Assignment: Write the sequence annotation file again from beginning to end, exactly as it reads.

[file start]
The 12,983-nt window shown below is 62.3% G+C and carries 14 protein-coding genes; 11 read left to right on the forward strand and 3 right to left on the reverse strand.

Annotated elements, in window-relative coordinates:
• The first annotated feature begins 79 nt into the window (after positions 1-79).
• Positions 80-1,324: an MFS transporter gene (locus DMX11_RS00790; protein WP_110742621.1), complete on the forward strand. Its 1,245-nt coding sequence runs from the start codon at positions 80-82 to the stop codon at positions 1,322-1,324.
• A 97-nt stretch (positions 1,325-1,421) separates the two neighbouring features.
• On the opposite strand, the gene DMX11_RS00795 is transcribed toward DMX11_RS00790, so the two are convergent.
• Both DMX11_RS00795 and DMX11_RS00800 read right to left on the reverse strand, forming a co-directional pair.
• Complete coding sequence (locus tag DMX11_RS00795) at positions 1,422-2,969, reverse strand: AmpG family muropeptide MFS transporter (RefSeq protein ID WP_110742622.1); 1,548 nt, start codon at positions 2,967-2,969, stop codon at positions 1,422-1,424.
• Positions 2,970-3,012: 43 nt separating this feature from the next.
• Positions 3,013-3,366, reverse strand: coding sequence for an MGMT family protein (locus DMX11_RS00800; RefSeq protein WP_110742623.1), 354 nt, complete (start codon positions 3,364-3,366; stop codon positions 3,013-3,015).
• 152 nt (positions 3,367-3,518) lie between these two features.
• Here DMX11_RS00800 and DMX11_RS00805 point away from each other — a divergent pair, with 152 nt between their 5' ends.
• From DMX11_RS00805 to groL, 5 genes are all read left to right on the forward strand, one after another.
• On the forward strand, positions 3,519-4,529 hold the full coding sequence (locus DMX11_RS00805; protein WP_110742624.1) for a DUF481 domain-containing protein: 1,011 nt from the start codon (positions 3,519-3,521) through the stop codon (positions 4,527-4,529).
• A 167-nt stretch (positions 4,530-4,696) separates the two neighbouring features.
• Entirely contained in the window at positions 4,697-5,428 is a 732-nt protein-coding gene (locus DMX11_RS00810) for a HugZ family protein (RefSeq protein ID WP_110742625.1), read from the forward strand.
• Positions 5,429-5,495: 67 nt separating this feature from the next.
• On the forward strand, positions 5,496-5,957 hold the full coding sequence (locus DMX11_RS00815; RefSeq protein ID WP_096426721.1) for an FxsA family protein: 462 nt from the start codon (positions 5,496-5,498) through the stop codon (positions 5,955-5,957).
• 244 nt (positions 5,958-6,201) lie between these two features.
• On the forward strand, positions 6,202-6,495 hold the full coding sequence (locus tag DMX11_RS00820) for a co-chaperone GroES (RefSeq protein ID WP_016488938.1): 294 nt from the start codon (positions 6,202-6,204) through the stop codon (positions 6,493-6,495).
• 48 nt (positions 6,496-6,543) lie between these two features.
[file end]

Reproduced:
The 12,983-nt window shown below is 62.3% G+C and carries 14 protein-coding genes; 11 read left to right on the forward strand and 3 right to left on the reverse strand.

Annotated elements, in window-relative coordinates:
• The first annotated feature begins 79 nt into the window (after positions 1-79).
• Positions 80-1,324: an MFS transporter gene (locus DMX11_RS00790; protein WP_110742621.1), complete on the forward strand. Its 1,245-nt coding sequence runs from the start codon at positions 80-82 to the stop codon at positions 1,322-1,324.
• A 97-nt stretch (positions 1,325-1,421) separates the two neighbouring features.
• On the opposite strand, the gene DMX11_RS00795 is transcribed toward DMX11_RS00790, so the two are convergent.
• Both DMX11_RS00795 and DMX11_RS00800 read right to left on the reverse strand, forming a co-directional pair.
• Complete coding sequence (locus tag DMX11_RS00795) at positions 1,422-2,969, reverse strand: AmpG family muropeptide MFS transporter (RefSeq protein ID WP_110742622.1); 1,548 nt, start codon at positions 2,967-2,969, stop codon at positions 1,422-1,424.
• Positions 2,970-3,012: 43 nt separating this feature from the next.
• Positions 3,013-3,366, reverse strand: coding sequence for an MGMT family protein (locus DMX11_RS00800; RefSeq protein WP_110742623.1), 354 nt, complete (start codon positions 3,364-3,366; stop codon positions 3,013-3,015).
• 152 nt (positions 3,367-3,518) lie between these two features.
• Here DMX11_RS00800 and DMX11_RS00805 point away from each other — a divergent pair, with 152 nt between their 5' ends.
• From DMX11_RS00805 to groL, 5 genes are all read left to right on the forward strand, one after another.
• On the forward strand, positions 3,519-4,529 hold the full coding sequence (locus DMX11_RS00805; protein WP_110742624.1) for a DUF481 domain-containing protein: 1,011 nt from the start codon (positions 3,519-3,521) through the stop codon (positions 4,527-4,529).
• A 167-nt stretch (positions 4,530-4,696) separates the two neighbouring features.
• Entirely contained in the window at positions 4,697-5,428 is a 732-nt protein-coding gene (locus DMX11_RS00810) for a HugZ family protein (RefSeq protein ID WP_110742625.1), read from the forward strand.
• Positions 5,429-5,495: 67 nt separating this feature from the next.
• On the forward strand, positions 5,496-5,957 hold the full coding sequence (locus DMX11_RS00815; RefSeq protein ID WP_096426721.1) for an FxsA family protein: 462 nt from the start codon (positions 5,496-5,498) through the stop codon (positions 5,955-5,957).
• 244 nt (positions 5,958-6,201) lie between these two features.
• On the forward strand, positions 6,202-6,495 hold the full coding sequence (locus tag DMX11_RS00820) for a co-chaperone GroES (RefSeq protein ID WP_016488938.1): 294 nt from the start codon (positions 6,202-6,204) through the stop codon (positions 6,493-6,495).
• 48 nt (positions 6,496-6,543) lie between these two features.